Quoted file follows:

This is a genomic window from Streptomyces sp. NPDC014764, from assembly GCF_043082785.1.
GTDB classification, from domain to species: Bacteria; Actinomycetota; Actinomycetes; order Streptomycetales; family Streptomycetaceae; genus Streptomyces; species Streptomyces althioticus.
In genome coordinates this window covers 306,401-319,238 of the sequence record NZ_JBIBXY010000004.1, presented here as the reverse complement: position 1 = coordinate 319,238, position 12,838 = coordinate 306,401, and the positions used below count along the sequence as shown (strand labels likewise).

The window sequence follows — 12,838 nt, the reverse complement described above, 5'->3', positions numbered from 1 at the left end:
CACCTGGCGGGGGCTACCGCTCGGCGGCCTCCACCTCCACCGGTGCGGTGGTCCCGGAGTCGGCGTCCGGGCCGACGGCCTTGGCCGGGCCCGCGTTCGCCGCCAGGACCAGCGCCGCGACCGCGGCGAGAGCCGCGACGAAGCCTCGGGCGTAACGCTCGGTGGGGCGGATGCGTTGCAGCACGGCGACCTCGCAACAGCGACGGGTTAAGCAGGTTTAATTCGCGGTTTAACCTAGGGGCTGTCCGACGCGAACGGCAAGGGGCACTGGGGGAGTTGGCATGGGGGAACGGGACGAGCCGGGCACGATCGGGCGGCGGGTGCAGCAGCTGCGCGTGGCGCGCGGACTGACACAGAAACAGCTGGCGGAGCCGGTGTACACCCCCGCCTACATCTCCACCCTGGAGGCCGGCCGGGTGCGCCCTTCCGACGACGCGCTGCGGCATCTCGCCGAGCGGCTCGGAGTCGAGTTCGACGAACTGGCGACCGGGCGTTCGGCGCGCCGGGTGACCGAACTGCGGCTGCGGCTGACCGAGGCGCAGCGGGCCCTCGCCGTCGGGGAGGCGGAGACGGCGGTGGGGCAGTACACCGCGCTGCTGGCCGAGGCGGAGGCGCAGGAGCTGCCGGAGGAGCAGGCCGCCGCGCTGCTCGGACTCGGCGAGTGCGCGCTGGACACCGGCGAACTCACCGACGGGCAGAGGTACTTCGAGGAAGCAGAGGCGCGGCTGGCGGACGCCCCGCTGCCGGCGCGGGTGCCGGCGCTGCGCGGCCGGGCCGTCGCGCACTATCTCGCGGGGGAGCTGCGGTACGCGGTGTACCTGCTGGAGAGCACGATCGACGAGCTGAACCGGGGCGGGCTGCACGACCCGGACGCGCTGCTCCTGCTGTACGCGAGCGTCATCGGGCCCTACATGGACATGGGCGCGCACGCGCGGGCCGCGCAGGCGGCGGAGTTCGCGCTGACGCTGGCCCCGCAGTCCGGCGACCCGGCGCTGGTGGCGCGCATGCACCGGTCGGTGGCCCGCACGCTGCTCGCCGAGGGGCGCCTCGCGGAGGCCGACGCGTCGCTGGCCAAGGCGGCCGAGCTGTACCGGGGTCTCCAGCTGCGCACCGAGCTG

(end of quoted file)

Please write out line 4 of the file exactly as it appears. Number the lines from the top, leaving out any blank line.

The window sequence follows — 12,838 nt, the reverse complement described above, 5'->3', positions numbered from 1 at the left end: